This is an oldie but a goodie (apparently NASA thought so too), taken by Galileo en route to Jupiter:
During its mission, the Galileo spacecraft returned a number of images of Earth’s only natural satellite. Galileo surveyed the moon on Dec. 7, 1992, on its way to explore the Jupiter system in 1995-1997.
This color mosaic was assembled from 18 images taken by Galileo’s imaging system through a green filter. On the upperleft is the dark, lava-filled Mare Imbrium, Mare Serenitatis (middle left), Mare Tranquillitatis (lower left), and Mare Crisium, the dark circular feature toward the bottom of the mosaic. Also visible in this view are the dark lava plains of the Marginis and Smythii Basins at the lower right. The Humboldtianum Basin, a 400-mile impact structure partly filled with dark volcanic deposits, is seen at the center of the image.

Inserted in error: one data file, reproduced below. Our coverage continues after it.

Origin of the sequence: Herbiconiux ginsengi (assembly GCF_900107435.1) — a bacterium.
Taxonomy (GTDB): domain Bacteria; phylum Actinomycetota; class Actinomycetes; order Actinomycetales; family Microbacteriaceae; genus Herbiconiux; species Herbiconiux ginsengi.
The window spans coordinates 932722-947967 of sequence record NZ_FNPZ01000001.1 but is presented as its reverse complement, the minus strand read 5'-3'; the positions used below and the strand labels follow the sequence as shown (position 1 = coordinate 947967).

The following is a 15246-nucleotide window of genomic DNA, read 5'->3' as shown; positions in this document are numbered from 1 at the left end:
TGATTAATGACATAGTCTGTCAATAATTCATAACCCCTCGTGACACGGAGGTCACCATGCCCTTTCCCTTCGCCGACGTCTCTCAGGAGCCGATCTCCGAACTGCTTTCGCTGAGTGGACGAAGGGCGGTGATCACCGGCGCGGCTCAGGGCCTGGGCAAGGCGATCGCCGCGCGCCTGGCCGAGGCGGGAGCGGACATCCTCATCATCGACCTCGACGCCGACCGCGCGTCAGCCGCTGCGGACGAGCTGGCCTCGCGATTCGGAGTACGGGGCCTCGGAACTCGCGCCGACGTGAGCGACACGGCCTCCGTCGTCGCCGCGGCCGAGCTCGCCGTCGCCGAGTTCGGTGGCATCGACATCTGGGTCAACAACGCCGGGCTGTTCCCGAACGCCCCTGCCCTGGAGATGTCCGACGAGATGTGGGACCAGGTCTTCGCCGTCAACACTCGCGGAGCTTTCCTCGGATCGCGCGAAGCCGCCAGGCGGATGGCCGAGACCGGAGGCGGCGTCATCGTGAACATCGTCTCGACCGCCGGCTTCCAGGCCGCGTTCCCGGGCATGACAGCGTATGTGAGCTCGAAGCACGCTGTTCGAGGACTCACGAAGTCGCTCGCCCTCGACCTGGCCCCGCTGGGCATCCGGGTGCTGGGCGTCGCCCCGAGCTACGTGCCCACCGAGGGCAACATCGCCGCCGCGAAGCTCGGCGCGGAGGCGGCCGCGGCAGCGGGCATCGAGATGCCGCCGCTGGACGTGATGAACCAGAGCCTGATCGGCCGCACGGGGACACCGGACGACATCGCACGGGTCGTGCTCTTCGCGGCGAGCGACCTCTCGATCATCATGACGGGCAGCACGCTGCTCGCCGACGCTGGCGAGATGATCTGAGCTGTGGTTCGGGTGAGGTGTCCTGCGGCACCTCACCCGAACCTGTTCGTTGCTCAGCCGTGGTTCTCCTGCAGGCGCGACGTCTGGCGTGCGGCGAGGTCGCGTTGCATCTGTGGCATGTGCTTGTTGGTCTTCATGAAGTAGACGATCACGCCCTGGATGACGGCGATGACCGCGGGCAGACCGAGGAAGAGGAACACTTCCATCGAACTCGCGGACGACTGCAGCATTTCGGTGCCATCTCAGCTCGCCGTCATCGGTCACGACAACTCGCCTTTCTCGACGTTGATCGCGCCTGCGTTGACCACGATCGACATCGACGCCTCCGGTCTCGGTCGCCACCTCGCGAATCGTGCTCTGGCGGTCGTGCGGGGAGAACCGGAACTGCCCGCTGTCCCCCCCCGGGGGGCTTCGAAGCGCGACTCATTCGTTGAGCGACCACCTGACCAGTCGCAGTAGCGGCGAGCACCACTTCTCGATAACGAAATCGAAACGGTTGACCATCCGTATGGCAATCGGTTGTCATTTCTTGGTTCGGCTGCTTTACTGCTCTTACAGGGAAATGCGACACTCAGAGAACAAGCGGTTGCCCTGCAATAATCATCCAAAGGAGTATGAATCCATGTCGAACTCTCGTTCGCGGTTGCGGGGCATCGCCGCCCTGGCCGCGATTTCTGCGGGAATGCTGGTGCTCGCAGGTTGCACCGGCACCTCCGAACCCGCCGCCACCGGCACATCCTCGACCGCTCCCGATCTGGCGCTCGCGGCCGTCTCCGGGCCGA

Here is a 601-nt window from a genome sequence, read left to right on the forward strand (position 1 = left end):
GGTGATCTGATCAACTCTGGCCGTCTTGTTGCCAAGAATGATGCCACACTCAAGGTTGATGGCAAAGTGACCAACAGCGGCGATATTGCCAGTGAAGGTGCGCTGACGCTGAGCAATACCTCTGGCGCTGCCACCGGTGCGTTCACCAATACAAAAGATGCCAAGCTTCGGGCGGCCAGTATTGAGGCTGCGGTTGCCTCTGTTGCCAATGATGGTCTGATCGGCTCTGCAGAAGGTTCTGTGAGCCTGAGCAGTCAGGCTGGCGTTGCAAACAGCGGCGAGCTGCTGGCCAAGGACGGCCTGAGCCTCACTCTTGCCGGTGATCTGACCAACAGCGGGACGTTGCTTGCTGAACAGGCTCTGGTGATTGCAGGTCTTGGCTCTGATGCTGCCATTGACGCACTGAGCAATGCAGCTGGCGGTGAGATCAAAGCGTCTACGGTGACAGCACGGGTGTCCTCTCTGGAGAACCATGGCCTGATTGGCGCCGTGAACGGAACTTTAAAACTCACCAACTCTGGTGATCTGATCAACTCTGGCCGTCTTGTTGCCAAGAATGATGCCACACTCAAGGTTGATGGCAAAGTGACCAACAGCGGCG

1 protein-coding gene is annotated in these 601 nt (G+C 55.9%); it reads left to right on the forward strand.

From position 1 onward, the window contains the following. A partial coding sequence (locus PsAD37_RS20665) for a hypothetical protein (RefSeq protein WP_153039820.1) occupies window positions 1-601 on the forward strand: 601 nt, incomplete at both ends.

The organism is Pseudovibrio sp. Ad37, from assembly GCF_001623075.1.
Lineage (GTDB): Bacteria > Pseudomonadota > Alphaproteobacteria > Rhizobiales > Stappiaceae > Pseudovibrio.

What I like about this image is the way the green filter brings out the different formations and rock types within the maria (the dark areas.)